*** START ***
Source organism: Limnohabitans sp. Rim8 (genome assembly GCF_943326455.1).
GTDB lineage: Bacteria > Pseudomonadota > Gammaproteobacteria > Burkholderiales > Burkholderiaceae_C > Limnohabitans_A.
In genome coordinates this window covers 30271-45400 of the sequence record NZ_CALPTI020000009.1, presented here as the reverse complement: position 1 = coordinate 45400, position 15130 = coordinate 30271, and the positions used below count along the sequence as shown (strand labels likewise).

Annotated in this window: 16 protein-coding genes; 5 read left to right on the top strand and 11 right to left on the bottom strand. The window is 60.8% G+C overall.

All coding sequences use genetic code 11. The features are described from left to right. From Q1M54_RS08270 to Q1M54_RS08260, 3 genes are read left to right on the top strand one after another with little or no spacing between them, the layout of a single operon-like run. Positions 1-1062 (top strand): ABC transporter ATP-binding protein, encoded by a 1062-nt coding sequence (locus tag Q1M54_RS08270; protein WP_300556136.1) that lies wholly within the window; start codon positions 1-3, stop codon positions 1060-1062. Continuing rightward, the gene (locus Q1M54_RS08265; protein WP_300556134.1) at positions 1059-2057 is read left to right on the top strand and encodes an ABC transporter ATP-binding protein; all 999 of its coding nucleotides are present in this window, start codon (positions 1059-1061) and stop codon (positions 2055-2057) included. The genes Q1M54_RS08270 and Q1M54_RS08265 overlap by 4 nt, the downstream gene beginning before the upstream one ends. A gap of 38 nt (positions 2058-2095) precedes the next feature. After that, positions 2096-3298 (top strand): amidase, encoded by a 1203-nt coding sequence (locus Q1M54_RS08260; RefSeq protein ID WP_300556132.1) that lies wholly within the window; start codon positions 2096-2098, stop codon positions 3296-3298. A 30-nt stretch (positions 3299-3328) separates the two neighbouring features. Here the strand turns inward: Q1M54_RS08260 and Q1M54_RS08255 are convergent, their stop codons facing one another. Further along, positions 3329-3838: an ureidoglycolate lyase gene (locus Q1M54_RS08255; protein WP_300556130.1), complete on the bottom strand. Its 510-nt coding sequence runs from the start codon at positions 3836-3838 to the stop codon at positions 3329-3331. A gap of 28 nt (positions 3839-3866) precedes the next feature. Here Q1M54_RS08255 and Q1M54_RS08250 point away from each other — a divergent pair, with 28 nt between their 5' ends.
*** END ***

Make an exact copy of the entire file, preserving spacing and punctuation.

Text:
Source organism: Limnohabitans sp. Rim8 (genome assembly GCF_943326455.1).
GTDB lineage: Bacteria > Pseudomonadota > Gammaproteobacteria > Burkholderiales > Burkholderiaceae_C > Limnohabitans_A.
In genome coordinates this window covers 30271-45400 of the sequence record NZ_CALPTI020000009.1, presented here as the reverse complement: position 1 = coordinate 45400, position 15130 = coordinate 30271, and the positions used below count along the sequence as shown (strand labels likewise).

Annotated in this window: 16 protein-coding genes; 5 read left to right on the top strand and 11 right to left on the bottom strand. The window is 60.8% G+C overall.

All coding sequences use genetic code 11. The features are described from left to right. From Q1M54_RS08270 to Q1M54_RS08260, 3 genes are read left to right on the top strand one after another with little or no spacing between them, the layout of a single operon-like run. Positions 1-1062 (top strand): ABC transporter ATP-binding protein, encoded by a 1062-nt coding sequence (locus tag Q1M54_RS08270; protein WP_300556136.1) that lies wholly within the window; start codon positions 1-3, stop codon positions 1060-1062. Continuing rightward, the gene (locus Q1M54_RS08265; protein WP_300556134.1) at positions 1059-2057 is read left to right on the top strand and encodes an ABC transporter ATP-binding protein; all 999 of its coding nucleotides are present in this window, start codon (positions 1059-1061) and stop codon (positions 2055-2057) included. The genes Q1M54_RS08270 and Q1M54_RS08265 overlap by 4 nt, the downstream gene beginning before the upstream one ends. A gap of 38 nt (positions 2058-2095) precedes the next feature. After that, positions 2096-3298 (top strand): amidase, encoded by a 1203-nt coding sequence (locus Q1M54_RS08260; RefSeq protein ID WP_300556132.1) that lies wholly within the window; start codon positions 2096-2098, stop codon positions 3296-3298. A 30-nt stretch (positions 3299-3328) separates the two neighbouring features. Here the strand turns inward: Q1M54_RS08260 and Q1M54_RS08255 are convergent, their stop codons facing one another. Further along, positions 3329-3838: an ureidoglycolate lyase gene (locus Q1M54_RS08255; protein WP_300556130.1), complete on the bottom strand. Its 510-nt coding sequence runs from the start codon at positions 3836-3838 to the stop codon at positions 3329-3331. A gap of 28 nt (positions 3839-3866) precedes the next feature. Here Q1M54_RS08255 and Q1M54_RS08250 point away from each other — a divergent pair, with 28 nt between their 5' ends.